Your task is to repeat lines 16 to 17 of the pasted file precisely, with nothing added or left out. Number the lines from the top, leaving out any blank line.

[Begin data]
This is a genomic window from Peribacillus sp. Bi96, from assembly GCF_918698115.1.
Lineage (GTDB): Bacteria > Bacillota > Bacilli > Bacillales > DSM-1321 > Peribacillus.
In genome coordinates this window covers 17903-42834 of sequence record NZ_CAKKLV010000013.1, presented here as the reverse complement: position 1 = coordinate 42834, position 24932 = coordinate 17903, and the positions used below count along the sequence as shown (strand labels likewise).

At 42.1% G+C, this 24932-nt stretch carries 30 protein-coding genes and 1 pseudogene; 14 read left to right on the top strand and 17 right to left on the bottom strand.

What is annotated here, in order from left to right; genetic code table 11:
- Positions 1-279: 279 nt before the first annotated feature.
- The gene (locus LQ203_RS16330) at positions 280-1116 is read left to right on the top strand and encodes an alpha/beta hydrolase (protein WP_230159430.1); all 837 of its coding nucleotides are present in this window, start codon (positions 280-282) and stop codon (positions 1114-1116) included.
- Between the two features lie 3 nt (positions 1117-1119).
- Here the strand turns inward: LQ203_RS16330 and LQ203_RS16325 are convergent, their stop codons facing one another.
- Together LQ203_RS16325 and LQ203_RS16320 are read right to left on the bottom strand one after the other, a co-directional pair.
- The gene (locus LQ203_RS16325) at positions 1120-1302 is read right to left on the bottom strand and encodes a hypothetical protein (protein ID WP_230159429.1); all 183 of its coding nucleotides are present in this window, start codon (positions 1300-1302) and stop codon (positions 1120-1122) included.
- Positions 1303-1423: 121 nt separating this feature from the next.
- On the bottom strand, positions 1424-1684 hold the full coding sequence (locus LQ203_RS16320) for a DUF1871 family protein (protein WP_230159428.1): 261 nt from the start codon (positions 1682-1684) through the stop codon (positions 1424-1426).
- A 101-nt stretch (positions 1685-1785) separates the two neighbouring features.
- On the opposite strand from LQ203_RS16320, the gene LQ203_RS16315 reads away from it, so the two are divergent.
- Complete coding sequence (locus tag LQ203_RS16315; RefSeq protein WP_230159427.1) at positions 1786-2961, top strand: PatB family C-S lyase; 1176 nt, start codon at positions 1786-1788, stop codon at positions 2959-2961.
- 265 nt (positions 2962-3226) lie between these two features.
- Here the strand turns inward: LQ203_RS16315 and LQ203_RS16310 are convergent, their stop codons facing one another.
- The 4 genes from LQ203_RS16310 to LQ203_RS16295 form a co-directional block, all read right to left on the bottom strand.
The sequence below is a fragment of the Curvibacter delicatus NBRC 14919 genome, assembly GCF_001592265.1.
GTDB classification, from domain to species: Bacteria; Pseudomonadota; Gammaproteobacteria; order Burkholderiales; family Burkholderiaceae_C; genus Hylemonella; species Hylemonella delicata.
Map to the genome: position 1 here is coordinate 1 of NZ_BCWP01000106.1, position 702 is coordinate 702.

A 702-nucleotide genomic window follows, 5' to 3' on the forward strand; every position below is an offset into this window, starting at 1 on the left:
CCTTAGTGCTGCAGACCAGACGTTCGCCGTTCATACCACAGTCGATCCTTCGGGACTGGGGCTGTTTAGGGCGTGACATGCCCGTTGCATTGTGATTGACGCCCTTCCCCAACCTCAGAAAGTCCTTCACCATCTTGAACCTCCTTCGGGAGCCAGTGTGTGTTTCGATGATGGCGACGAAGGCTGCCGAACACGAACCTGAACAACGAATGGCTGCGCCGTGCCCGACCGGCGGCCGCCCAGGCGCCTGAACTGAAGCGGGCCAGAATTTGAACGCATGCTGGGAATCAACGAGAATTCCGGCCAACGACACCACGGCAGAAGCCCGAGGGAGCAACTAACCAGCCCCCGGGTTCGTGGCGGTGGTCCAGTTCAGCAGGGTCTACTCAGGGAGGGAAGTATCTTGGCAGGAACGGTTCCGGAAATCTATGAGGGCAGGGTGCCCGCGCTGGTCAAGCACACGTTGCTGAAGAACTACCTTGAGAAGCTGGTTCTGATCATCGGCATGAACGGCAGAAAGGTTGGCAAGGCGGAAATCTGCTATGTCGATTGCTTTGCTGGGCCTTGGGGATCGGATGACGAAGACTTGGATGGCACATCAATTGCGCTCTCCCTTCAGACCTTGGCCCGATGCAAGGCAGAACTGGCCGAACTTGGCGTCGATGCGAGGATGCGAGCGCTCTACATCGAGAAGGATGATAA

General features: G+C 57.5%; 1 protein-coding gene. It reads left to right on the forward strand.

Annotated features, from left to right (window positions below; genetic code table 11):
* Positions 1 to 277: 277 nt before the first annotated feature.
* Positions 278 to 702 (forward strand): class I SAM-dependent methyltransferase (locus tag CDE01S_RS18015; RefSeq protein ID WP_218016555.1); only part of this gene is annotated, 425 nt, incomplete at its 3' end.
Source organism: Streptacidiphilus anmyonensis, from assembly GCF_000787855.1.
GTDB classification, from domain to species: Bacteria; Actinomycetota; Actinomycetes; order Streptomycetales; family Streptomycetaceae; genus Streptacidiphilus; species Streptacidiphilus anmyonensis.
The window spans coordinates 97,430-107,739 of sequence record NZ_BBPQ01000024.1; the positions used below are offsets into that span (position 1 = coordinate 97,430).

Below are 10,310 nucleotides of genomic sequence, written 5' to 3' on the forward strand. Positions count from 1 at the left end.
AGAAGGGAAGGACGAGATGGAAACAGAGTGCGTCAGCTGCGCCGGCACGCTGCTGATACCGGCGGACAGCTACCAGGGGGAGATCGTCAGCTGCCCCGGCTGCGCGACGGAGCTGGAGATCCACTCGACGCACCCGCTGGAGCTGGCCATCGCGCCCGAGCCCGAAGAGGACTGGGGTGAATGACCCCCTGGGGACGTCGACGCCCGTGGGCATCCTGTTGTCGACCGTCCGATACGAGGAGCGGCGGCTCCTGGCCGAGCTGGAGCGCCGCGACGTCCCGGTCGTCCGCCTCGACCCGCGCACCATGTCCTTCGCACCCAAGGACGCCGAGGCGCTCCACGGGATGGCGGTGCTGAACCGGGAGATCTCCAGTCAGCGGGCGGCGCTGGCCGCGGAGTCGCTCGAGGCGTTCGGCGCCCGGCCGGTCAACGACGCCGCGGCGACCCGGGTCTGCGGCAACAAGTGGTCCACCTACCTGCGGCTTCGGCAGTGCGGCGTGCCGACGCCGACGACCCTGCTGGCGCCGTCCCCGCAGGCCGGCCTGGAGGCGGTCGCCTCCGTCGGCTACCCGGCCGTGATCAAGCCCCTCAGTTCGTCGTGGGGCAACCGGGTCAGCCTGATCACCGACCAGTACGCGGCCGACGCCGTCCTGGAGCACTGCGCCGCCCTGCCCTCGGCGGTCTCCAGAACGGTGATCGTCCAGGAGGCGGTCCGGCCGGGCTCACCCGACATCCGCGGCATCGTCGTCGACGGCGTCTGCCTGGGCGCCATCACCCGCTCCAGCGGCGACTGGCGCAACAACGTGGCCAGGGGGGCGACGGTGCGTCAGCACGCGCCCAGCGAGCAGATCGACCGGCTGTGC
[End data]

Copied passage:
- Complete coding sequence (locus tag LQ203_RS16315; RefSeq protein WP_230159427.1) at positions 1786-2961, top strand: PatB family C-S lyase; 1176 nt, start codon at positions 1786-1788, stop codon at positions 2959-2961.
- 265 nt (positions 2962-3226) lie between these two features.